You really need to know your audience before you begin public speaking. Make sure to ask your event host all about your audience and their needs as you plan out your talk. Use this page as a handy checklist to make sure you get all the details. These are great questions you can ask your host or event manager to make sure that you really get to know your audience.
Here are the top questions to ask your event host about your audience.
How many people do you expect in the audience?
Just having an approximate number will help you tailor your talk. You may want to modify your talk if you have a very small number of people compared to a large number of people. Smaller audiences require more intimacy and connection. Larger audiences require stronger body language and greater stage presence and showmanship.
Do you know your audiences profile?
To really get to know your public speaking audience, figure out exactly who will be listening to your speech. What profession or speciality does your audience have? What level of education do they have? Where are they from? Are they all from one company or are they from many different companies? How do they dress? How do they think? What age are they?
Sometimes, if you are speaking to a large audience, you may have several different profiles in the mix. When talking to businesses maybe you will have a mixture of high level managers and lower level employees. In talking to schools you may have a mixture of young students who have just started, experienced students about to graduate, and professors who have been working with your subject for 20 years. If your audience is part of a social group you may have half the audience who are members of the group, and understand all the inside jokes, and the other half may be their partners, who are just coming along for a nice evening.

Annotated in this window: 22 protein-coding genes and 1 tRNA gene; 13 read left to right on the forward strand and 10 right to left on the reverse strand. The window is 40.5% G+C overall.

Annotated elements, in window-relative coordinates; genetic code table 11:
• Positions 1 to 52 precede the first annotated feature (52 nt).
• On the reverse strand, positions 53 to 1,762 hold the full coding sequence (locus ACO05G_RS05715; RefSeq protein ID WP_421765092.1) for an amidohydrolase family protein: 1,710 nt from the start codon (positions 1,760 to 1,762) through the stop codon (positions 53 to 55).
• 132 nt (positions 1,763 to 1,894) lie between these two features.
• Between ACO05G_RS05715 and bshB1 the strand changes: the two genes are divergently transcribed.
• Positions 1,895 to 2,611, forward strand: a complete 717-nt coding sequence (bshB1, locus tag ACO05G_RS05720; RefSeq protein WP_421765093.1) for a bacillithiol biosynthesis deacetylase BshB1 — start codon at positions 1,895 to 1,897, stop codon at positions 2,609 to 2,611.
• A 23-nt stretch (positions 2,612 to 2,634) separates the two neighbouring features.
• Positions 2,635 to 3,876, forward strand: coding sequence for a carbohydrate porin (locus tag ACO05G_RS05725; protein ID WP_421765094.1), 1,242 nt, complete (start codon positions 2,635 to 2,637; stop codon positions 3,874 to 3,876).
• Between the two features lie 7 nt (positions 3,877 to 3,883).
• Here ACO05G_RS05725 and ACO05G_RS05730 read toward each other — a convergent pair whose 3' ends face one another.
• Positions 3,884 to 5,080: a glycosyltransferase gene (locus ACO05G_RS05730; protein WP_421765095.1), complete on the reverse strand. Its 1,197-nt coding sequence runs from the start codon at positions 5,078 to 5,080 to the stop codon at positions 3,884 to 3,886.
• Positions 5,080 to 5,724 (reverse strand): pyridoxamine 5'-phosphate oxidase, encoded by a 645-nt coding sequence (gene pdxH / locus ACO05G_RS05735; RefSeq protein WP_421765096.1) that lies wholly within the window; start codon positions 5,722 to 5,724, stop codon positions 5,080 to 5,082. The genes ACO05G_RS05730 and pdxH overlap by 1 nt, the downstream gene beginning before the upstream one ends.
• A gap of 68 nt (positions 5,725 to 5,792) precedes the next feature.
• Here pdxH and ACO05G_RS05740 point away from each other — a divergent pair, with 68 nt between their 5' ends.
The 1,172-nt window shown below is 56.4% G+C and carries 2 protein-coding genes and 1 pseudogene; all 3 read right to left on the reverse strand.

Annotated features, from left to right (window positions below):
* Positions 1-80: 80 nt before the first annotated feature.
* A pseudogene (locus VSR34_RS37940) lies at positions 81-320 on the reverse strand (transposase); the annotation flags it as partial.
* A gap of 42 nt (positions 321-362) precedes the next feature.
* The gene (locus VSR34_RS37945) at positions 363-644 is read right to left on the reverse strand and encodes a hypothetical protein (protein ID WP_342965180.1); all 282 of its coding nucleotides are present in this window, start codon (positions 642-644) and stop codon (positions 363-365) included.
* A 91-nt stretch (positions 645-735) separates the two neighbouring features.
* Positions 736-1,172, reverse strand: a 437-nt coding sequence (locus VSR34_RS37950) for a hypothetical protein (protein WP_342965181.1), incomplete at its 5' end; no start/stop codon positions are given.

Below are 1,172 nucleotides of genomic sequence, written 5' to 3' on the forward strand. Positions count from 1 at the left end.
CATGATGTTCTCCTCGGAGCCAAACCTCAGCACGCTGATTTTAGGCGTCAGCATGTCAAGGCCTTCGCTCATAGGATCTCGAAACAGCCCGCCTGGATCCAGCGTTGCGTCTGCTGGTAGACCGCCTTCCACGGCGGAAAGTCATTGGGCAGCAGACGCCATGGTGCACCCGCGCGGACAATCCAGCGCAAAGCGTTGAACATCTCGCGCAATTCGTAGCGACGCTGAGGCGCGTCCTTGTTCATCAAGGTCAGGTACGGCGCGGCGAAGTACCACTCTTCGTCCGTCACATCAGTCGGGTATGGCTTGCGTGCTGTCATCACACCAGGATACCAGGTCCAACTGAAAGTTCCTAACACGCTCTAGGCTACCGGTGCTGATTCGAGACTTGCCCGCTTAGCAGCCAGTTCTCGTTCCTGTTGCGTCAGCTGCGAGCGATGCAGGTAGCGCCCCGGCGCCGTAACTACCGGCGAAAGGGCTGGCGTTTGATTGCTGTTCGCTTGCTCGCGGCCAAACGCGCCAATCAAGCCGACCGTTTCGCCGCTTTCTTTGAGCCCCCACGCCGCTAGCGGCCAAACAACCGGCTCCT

Make sure you really get to know your audience profile well in advance, and customise your talk just for them.
Know your audiences problems understanding your public speaking.
It is very important that you make sure everyone in your audience understands what you say, and has a good experience at your event. Here are some common problems and solutions that you can prepare beforehand:
Does your audience all have a good understanding of English?
If you are speaking in another country, or to an international company, check the language requirements. If you are worried about being understood, go through your talk and remove any long or complicated words. Consider adding translations to your powerpoint slides, or replace words with images. Ask if a translator will be available on the day.
Is your public speaking topic complicated?
If you think that your topic may be too complicated for your audience, consider simplifying it. You may also want to make a beginners guide of some kind that you can send to your audience in advance. A beginners guide to your talk could be a short video, a digital PDF, or a short printed copy of notes that clearly explains the key points. Not everyone in your audience will read this, but it can really help if you are speaking to a beginner audience, such as to schools, students, and those completely new to the topic.
Do you know your audiences’ special needs?
Always check if your audience members have any special needs that you could make extra effort to accommodate. Notes in large print can help visually impaired audience members. Script transcripts can be useful for hearing impaired audience members. If you have a Q and A session, consider allowing audience members to write down their questions and hand them to you if they have anxiety speaking up in front of the whole room. If you are speaking for a long time, make sure you leave enough gaps for comfort breaks.